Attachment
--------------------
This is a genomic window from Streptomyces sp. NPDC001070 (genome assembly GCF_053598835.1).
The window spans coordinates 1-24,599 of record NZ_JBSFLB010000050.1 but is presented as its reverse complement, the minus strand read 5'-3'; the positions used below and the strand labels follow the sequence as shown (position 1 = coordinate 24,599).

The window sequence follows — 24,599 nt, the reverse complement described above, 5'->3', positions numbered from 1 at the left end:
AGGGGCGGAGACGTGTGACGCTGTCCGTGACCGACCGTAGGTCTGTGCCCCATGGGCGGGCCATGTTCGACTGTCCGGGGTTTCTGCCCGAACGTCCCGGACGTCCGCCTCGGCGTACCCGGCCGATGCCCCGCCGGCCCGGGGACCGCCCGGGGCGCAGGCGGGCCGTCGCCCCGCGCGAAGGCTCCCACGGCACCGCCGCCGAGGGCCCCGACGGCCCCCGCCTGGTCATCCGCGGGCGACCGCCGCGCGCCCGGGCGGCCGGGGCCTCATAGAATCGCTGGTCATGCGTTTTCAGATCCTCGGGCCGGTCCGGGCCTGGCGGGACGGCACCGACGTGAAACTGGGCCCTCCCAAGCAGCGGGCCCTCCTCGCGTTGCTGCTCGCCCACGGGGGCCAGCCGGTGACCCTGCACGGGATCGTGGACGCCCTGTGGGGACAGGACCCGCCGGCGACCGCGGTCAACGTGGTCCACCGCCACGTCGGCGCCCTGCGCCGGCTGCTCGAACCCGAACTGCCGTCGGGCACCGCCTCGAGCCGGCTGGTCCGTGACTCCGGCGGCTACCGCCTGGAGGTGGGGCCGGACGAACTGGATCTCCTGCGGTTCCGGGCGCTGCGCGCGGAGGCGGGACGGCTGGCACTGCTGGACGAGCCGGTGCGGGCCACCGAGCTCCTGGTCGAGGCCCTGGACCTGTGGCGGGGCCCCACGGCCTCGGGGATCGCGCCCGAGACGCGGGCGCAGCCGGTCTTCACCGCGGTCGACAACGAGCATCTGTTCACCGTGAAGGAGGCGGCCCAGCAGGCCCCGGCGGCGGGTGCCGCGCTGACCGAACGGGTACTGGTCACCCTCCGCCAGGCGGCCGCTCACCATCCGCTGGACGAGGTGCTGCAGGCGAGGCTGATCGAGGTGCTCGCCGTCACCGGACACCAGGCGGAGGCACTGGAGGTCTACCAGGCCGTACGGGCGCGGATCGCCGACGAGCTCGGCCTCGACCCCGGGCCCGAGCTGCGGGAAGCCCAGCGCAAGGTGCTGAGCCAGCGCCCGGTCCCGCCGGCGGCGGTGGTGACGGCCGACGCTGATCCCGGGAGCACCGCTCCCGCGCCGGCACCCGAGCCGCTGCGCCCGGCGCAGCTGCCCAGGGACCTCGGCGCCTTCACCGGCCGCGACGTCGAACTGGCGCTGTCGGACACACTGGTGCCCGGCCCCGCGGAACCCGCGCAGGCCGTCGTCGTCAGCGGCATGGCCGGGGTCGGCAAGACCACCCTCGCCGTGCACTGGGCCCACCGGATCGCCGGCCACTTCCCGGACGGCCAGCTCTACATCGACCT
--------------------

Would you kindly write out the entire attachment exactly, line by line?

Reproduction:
This is a genomic window from Streptomyces sp. NPDC001070 (genome assembly GCF_053598835.1).
The window spans coordinates 1-24,599 of record NZ_JBSFLB010000050.1 but is presented as its reverse complement, the minus strand read 5'-3'; the positions used below and the strand labels follow the sequence as shown (position 1 = coordinate 24,599).

The window sequence follows — 24,599 nt, the reverse complement described above, 5'->3', positions numbered from 1 at the left end:
AGGGGCGGAGACGTGTGACGCTGTCCGTGACCGACCGTAGGTCTGTGCCCCATGGGCGGGCCATGTTCGACTGTCCGGGGTTTCTGCCCGAACGTCCCGGACGTCCGCCTCGGCGTACCCGGCCGATGCCCCGCCGGCCCGGGGACCGCCCGGGGCGCAGGCGGGCCGTCGCCCCGCGCGAAGGCTCCCACGGCACCGCCGCCGAGGGCCCCGACGGCCCCCGCCTGGTCATCCGCGGGCGACCGCCGCGCGCCCGGGCGGCCGGGGCCTCATAGAATCGCTGGTCATGCGTTTTCAGATCCTCGGGCCGGTCCGGGCCTGGCGGGACGGCACCGACGTGAAACTGGGCCCTCCCAAGCAGCGGGCCCTCCTCGCGTTGCTGCTCGCCCACGGGGGCCAGCCGGTGACCCTGCACGGGATCGTGGACGCCCTGTGGGGACAGGACCCGCCGGCGACCGCGGTCAACGTGGTCCACCGCCACGTCGGCGCCCTGCGCCGGCTGCTCGAACCCGAACTGCCGTCGGGCACCGCCTCGAGCCGGCTGGTCCGTGACTCCGGCGGCTACCGCCTGGAGGTGGGGCCGGACGAACTGGATCTCCTGCGGTTCCGGGCGCTGCGCGCGGAGGCGGGACGGCTGGCACTGCTGGACGAGCCGGTGCGGGCCACCGAGCTCCTGGTCGAGGCCCTGGACCTGTGGCGGGGCCCCACGGCCTCGGGGATCGCGCCCGAGACGCGGGCGCAGCCGGTCTTCACCGCGGTCGACAACGAGCATCTGTTCACCGTGAAGGAGGCGGCCCAGCAGGCCCCGGCGGCGGGTGCCGCGCTGACCGAACGGGTACTGGTCACCCTCCGCCAGGCGGCCGCTCACCATCCGCTGGACGAGGTGCTGCAGGCGAGGCTGATCGAGGTGCTCGCCGTCACCGGACACCAGGCGGAGGCACTGGAGGTCTACCAGGCCGTACGGGCGCGGATCGCCGACGAGCTCGGCCTCGACCCCGGGCCCGAGCTGCGGGAAGCCCAGCGCAAGGTGCTGAGCCAGCGCCCGGTCCCGCCGGCGGCGGTGGTGACGGCCGACGCTGATCCCGGGAGCACCGCTCCCGCGCCGGCACCCGAGCCGCTGCGCCCGGCGCAGCTGCCCAGGGACCTCGGCGCCTTCACCGGCCGCGACGTCGAACTGGCGCTGTCGGACACACTGGTGCCCGGCCCCGCGGAACCCGCGCAGGCCGTCGTCGTCAGCGGCATGGCCGGGGTCGGCAAGACCACCCTCGCCGTGCACTGGGCCCACCGGATCGCCGGCCACTTCCCGGACGGCCAGCTCTACATCGACCT